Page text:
• If we imagine ourselves as criminals, our intuition is to keep a low-profile—hunker down, cover our tracks, wear a disguise. But con-artists aren’t the ordinary criminal. They rarely wear disguises, they exhibit more and more outlandish and visible criminal behavior, they pose in roles of authority for which they are not remotely qualified. This is because they are motivated by the adrenaline rush of “getting away with it,” not by the money they make. It’s also because they understand that people are wired to trust authority figures, and they respond viscerally to displays of confidence.
  • Confidence is in the mind and the body—Body language is a powerful tool in conveying confidence.  “Power Posing” for two minutes increases your risk tolerance, increases our testosterone, and decreases cortisol (the stress hormone)—all traits that are associated with “alpha” or high-power individuals in both humans and the animal kingdom.  “Dressing the part” can also be an effective technique for building the appearance of confidence.
    • Even con-artists have “security blankets.”  Frank Abagnale, an infamous con-artist turned FBI consultant, never used an alias that didn’t begin with Frank. Using his own name helped him hold on to his identity and keep his aliases straight. He also always made sure to wear the appropriate uniform for each of his fake professions (airline pilot, doctor, lawyer, etc.) to help him look and feel the part.
  • Competence is power—No matter the professional industry, technology and modern research have shown that knowledge has an expiration date and competence is a moving target.  Maintaining current and relevant subject matter expertise is a differentiating factor in effective communication.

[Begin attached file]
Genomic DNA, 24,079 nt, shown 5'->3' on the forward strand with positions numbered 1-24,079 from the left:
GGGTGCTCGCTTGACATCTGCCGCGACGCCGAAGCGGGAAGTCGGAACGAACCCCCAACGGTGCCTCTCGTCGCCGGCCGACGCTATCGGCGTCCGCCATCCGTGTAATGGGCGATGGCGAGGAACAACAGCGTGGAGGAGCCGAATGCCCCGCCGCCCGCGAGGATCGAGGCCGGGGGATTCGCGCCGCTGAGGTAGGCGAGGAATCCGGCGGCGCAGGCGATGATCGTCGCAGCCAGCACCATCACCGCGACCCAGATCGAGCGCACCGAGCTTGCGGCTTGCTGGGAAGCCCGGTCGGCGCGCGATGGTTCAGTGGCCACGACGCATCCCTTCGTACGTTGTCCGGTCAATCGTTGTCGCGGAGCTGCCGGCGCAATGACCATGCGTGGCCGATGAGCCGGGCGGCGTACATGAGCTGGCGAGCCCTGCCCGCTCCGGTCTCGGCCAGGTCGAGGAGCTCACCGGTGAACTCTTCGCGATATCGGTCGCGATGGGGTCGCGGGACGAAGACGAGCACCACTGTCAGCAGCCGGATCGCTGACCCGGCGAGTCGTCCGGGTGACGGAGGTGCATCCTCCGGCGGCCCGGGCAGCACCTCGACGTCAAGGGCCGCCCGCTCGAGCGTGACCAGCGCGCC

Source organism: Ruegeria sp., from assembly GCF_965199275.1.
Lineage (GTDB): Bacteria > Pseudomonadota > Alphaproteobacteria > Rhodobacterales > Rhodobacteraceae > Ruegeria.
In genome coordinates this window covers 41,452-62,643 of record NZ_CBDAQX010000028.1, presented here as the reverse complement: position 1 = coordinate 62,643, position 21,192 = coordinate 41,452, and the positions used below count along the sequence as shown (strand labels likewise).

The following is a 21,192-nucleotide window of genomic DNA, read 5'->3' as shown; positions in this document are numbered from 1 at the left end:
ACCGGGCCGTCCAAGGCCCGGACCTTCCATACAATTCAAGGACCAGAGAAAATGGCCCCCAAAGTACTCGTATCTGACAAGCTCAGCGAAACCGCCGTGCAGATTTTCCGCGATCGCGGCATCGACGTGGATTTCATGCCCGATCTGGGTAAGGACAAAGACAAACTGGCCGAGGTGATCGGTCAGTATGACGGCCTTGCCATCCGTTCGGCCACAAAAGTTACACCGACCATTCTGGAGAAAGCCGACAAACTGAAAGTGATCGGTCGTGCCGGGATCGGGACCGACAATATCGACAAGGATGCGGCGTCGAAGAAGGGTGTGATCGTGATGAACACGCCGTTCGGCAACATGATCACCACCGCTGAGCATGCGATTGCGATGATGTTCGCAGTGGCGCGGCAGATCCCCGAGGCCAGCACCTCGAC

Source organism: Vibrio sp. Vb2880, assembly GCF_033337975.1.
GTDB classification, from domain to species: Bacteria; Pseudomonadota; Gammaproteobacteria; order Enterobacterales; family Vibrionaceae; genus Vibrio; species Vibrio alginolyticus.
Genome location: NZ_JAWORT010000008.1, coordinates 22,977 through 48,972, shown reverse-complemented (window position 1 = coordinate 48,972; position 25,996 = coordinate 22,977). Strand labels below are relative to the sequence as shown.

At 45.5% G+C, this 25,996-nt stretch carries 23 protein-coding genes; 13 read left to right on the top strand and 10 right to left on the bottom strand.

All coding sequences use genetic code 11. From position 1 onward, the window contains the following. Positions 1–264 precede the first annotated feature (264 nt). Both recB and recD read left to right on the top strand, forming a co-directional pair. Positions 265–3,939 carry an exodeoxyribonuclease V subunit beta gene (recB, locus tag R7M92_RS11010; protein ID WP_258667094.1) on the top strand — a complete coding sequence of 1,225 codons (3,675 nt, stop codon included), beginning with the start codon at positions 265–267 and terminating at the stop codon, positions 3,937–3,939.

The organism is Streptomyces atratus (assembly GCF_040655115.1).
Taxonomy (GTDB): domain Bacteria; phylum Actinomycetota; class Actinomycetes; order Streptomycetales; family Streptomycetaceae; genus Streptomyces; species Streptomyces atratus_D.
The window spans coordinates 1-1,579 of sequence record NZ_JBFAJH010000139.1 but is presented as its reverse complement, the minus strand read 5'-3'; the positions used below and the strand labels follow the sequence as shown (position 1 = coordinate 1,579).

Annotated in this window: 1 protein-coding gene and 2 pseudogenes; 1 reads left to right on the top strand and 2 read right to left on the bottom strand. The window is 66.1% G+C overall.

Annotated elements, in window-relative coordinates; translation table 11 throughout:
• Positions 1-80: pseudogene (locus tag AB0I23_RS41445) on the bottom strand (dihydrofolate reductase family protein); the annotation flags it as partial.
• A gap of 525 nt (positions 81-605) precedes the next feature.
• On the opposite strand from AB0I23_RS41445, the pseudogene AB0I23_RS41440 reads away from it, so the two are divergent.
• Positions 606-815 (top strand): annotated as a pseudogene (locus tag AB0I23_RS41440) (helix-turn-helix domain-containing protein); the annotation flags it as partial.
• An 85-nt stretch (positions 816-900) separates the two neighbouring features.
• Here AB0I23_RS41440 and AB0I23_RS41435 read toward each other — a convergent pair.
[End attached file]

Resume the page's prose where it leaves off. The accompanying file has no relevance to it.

• Even though they are considered “fakes,” con-artists are actually lifelong learners.  While his educations and legal credentials were forged, Frank Abagnale studied for and passed the BAR exam without cheating in preparation for posing as an attorney.
      • Tip: Do a “library audit”—look at the professional books and articles you keep at your desk or at home related to your field. Look at the copyright dates. How many books do you own that were printed after 2005? 2010?
      • Tip: Start a “professional improvement” fund–$20-$50  a month is usually enough to keep your certifications current, your professional memberships maintained, and pay for a couple training or executive coaching sessions a year. It’s an investment in your competence—and therefore, in your ability to lead and influence others.
      • Tip: Branch outside of your specialty. Con-artists learn a little bit about everything—and in some cases a lot about everything—so that they always have something to talk about with others. It helps them quickly build intimacy and connection. There are many free resources out there (example: Khan Academy) that will help broaden your horizons, ten minutes at a time.

Whether it is real or perceived, Confidence is an important part of the foundation of Effective Communication and Influence.

For more tips to get ahead in the workplace, check out more of our Insights & Tool.